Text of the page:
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Cite as: Matter of Sonegawa, 12 I&N Dec. 612 (Regl Commr 1967)     Interim Decision # 1835                             MAT...
Interim Decision # 1835working in an air conditioned shop, working with modern equipment,and in nice surroundings." The ed...
Interim Decision # 1835who are capable of performing skilled or unskilled labor, not of atemporary or seasonal nature, for...
Interim Decision #1835        of Shibui as the theme of all her designs. Shibui is a Japanese word with        nuances of ...
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Matter of Sonegawa 12 I&N Dec. 612 (Reg'l Comm'r 1967)


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Matter of Sonegawa 12 I&N Dec. 612 (Reg'l Comm'r 1967)

  1. 1. Cite as: Matter of Sonegawa, 12 I&N Dec. 612 (Regl Commr 1967) Interim Decision # 1835 MATTER OF SONEGAWA In Visa Petition Proceedings A-14616469 Decided by Regional Commissioner August 14, 1967 Approval of a visa petition filed by the owner and proprietress of a custom dress and boutique shop to accord beneficiary preference classification under section 203(a) (6) of the Immigration and Nationality Act, as amended, as an assistant clothes designer, is not precluded by the fact that petitioners net profit for the previous year is not commensurate with the salary specifications of the labor certification where it is found that petitioners business has increased; that her expectations of continued increase in business and profits are rea- sonable expectations; and it has been established that she has the ability to meet the wages stipulated In the labor certification. ON BEHALF OF P ETITIONER: Sidney M. Kaplan, Esquire Room818 756 South Broadway Los Angeles, California 90014 Discussion: This case comes forward on appeal from the decision of the District Director, Los Angeles who denied the petition on May 31, 1967 in that it had not been established that the petitioner could meet the wage requirements of the position certified by the Secretary of Labor. Oral argument was requested and granted. Petitioner appeared with counsel as scheduled. The petitioner is the owner and proprietor of a fashionable "custom dress and boutique" shop in Pasadena, California, specializing in womens clothes of oriental fabric and design. The shop was established in 1956 and does an annual gross business of about $100,000. In addition to the petitioner, there are four regular employees and from one to four part.-time employees. Petitioner has been doing her own designing and creations and now seeks the services of the beneficiary as an "assistant designer for oriental arts". Form ES-575B, "Job Offer for Alien Employment", describes the duties of the position as follows: "Has to be able to do embroidery, beading, special handwork, -designing, pattern work cutting, fitting, and finishing. She will be 612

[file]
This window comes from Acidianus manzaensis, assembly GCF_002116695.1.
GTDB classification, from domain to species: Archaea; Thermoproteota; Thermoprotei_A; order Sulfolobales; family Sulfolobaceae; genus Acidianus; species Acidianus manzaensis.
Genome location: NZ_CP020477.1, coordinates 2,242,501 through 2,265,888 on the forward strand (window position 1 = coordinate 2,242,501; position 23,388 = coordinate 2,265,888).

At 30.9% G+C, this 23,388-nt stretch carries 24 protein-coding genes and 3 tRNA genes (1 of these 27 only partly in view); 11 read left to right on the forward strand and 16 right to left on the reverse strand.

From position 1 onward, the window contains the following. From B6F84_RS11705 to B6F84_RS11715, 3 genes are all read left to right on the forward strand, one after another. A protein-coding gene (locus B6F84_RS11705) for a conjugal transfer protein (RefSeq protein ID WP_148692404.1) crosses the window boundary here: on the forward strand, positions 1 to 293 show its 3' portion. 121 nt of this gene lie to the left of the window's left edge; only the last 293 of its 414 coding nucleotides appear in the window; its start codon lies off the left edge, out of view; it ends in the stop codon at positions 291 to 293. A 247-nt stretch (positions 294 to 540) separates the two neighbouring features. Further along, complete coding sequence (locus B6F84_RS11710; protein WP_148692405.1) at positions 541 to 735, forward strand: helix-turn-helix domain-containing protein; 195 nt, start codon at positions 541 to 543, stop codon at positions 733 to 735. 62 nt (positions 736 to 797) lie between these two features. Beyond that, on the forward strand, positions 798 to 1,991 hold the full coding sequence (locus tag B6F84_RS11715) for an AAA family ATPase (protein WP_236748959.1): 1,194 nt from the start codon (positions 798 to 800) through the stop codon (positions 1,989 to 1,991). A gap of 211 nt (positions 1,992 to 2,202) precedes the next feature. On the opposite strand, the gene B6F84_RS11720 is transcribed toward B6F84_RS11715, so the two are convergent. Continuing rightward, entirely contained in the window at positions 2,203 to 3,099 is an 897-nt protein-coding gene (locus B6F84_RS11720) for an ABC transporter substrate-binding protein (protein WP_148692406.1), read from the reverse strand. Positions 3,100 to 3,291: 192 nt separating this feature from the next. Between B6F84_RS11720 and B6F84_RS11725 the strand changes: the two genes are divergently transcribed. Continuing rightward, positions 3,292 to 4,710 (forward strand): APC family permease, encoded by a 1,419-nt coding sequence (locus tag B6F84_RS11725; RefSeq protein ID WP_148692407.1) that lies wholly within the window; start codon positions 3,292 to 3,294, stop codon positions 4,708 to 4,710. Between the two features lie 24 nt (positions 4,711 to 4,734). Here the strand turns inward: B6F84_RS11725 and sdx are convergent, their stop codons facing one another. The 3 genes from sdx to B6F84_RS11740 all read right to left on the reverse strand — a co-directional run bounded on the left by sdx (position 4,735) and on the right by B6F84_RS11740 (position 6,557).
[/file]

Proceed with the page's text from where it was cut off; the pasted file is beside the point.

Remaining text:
2. 2. Interim Decision # 1835working in an air conditioned shop, working with modern equipment,and in nice surroundings." The education and training requirementsfor the position are described as, "She has to have at least five yearsexperience in dress designing, pattern making, and cutting. Must alsobe able to do embroidery and fitting." The salary offered is $3.00 anhour for a 40 hour week. The certification required by section 212(a) (14) of the Immigrationand Nationality Act, as amended, as to the availability of likelabor in the United States has been issued by the Department of Labor,which titled the position certified as "clothes designer" with a code142.081. The beneficiary is a 35-year-old single female, a native and citizen ofJapan. She was admitted to the United States at Honolulu, Hawaiias a visitor for business on February 6, 1005 as a representative ofa Japanese import firm to research United States markets for productsattractive to Japanese business. She subsequently applied for achange of nonimmigrant status to that of a student which was deniedand beneficiary returned to Japan in September 1966. Evidence presented shows that the beneficiary graduated from highschool in Japan in 1951 and that she attended the Musashino DressMaking Womens College in Tokyo from October 1955 to September1957 completing a course in professional techniques of dress making,cutting and embroidery and also fitting, and was awarded a graduationdiploma on March 31, 1958. On March 31, 1957 she was awarded a.certificate of merit for outstanding work by the school. She alsopresented a certificate showing completion of a "designers course" fromthe Dress Makers Womens College, Tokyo on March 30, 1959 and adiploma showing completion of a. two-year course in oriental interiordesign from Nippon Design College in Tokyo on March 25, 1964. Shewas issued an instructors license in dress malting on March 28, 1959 bythe Japanese Department of Labor in Tokyo. . From 1957 to March 1962, she was a part-time instructor in dressmaking at the Pair Dress in Tokyo, from April1959 to August 1962she was also employed by Shinobu Dress Making in Tokyo as chiefdesigner where she was employed in designing, cutting and :fittingcustom made clothes. From September 1962 to January 1965 she wasemployed by K. K. Esu in Tokyo as a consulting executive designerfor ready made manufactured clothes. Here she did original designingand pattern making and worked as a supervisor and trainer of otheremployees. From the evidence submitted it is well established that thebeneficiary is qualified for performance of the duties of the position.Section 203(a) (6) of the Immigration and Nationality Act, asamended, provides for the availability of visas to qualified immigrants 613